First Lady is special guest .jpg

First Lady is special guest

By CHRIS GRAEME chris.graeme@algarveresident.com

More than 400 guests lent their support to a fundraising event for the Portuguese Association of Palliative Care organised by the British Ambassador Alex Ellis and his wife Teresa on Sunday.

Among the guests at the informal fundraising cocktail party, held in the gardens of the British Ambassador’s Residence in Lisbon, was the Portuguese President’s wife and First Lady Dra Maria Cavaco Silva.

Teresa Ellis told the Algarve Resident that, increasingly, people were becoming aware of the need for palliative care for terminally ill patients in Portugal.

“Although here in Portugal there are palliative care units in main hospitals, there is still a lack of general awareness about the needs of terminally sick people, their families and the understanding that there have been so many new advances made in terms of care and medicine which can ease the suffering and increase the dignity of those nearing the end of their lives,” she said.

“A lot of the time, the families and loved ones of the terminally sick don’t know who they can turn to. This is why it is so important that we have specialised, qualified medical and nursing staff who know what to do, and this association trains staff and volunteers in caring for the ill, helping them to control their symptoms and suffering,” she added.

Dra Isabel Galriça Neto of the Portuguese Association of Palliative Care explained that while she was in Oxford studying the way the British carry out palliative care, she had been impressed at how developed the system to care for the terminally ill was.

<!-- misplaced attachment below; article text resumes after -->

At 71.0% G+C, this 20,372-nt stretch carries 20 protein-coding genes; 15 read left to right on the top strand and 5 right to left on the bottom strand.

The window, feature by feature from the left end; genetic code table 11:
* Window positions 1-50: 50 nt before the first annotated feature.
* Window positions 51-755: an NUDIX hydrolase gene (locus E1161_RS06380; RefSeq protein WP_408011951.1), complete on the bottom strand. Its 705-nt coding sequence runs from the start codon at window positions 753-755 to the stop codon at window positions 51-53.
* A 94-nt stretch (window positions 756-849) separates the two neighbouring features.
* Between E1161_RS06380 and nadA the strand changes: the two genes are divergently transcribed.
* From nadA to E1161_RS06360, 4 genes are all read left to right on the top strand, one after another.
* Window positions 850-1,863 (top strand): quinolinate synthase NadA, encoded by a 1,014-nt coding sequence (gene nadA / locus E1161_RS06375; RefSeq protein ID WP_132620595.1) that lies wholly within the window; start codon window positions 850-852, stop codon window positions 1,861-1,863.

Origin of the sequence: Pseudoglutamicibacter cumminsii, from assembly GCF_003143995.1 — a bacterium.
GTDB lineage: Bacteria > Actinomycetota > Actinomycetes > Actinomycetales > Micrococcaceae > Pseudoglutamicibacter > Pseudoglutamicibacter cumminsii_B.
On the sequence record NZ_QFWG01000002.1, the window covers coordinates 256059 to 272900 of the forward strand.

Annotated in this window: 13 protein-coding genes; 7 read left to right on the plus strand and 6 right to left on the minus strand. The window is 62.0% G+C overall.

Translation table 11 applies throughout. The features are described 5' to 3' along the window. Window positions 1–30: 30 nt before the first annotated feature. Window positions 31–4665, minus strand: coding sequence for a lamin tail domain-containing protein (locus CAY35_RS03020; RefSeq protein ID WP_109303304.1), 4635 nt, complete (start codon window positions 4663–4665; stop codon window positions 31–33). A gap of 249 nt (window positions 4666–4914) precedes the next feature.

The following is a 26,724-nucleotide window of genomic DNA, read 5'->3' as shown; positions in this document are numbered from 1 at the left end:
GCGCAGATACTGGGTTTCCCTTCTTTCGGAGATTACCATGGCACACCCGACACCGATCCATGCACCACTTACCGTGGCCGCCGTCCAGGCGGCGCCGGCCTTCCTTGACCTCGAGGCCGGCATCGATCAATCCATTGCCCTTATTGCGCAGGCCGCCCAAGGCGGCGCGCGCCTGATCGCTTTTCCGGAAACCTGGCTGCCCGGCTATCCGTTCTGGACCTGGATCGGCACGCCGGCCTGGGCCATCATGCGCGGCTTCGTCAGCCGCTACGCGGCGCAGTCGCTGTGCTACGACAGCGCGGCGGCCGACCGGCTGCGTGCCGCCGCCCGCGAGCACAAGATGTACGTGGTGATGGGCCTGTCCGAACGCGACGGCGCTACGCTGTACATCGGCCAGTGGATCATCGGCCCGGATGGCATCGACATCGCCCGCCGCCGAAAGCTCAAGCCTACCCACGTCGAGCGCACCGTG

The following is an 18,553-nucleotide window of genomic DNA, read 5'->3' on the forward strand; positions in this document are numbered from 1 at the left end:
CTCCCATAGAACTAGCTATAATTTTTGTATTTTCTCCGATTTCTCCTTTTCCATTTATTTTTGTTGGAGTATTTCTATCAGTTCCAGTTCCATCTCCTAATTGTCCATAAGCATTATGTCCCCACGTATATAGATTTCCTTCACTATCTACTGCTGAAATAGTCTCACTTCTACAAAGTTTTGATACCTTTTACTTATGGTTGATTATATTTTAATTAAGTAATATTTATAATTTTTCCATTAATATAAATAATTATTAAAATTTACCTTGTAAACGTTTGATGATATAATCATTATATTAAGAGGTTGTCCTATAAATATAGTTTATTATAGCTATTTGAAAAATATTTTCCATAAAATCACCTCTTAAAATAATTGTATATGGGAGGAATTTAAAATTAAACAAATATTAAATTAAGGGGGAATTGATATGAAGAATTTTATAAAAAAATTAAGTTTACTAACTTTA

“I specialised in Oxford with Robert Twycross, who I admire and who was my teacher. It really was a fantastic experience and I return to Oxford on an annual basis, which is why having this event here is even more special since I trained and became qualified in the United Kingdom,” she said.

She added that the word ‘hospice’ in Portugal was almost a ‘dirty word’ because in Portuguese it conjured up images of medieval hospices which were generally for the incurable, the insane and those with contagious diseases.

“I had a job explaining this to my British colleagues that here in Portugal we refer to hospice care as palliative care units because of this ancient stigma,” she said, adding that there now was the beginning of such a network although it was still rather limited in scope, which is why fundraising and awareness raising events were so important.

Alex Ellis told the Algarve Resident: “We wanted to raise awareness and increase support for palliative care in Portugal by not only raising money – each guest at the cocktail party paid 20 euros – but also by making people sensitive to the issue which is not particularly well recognised in Portugal yet.”

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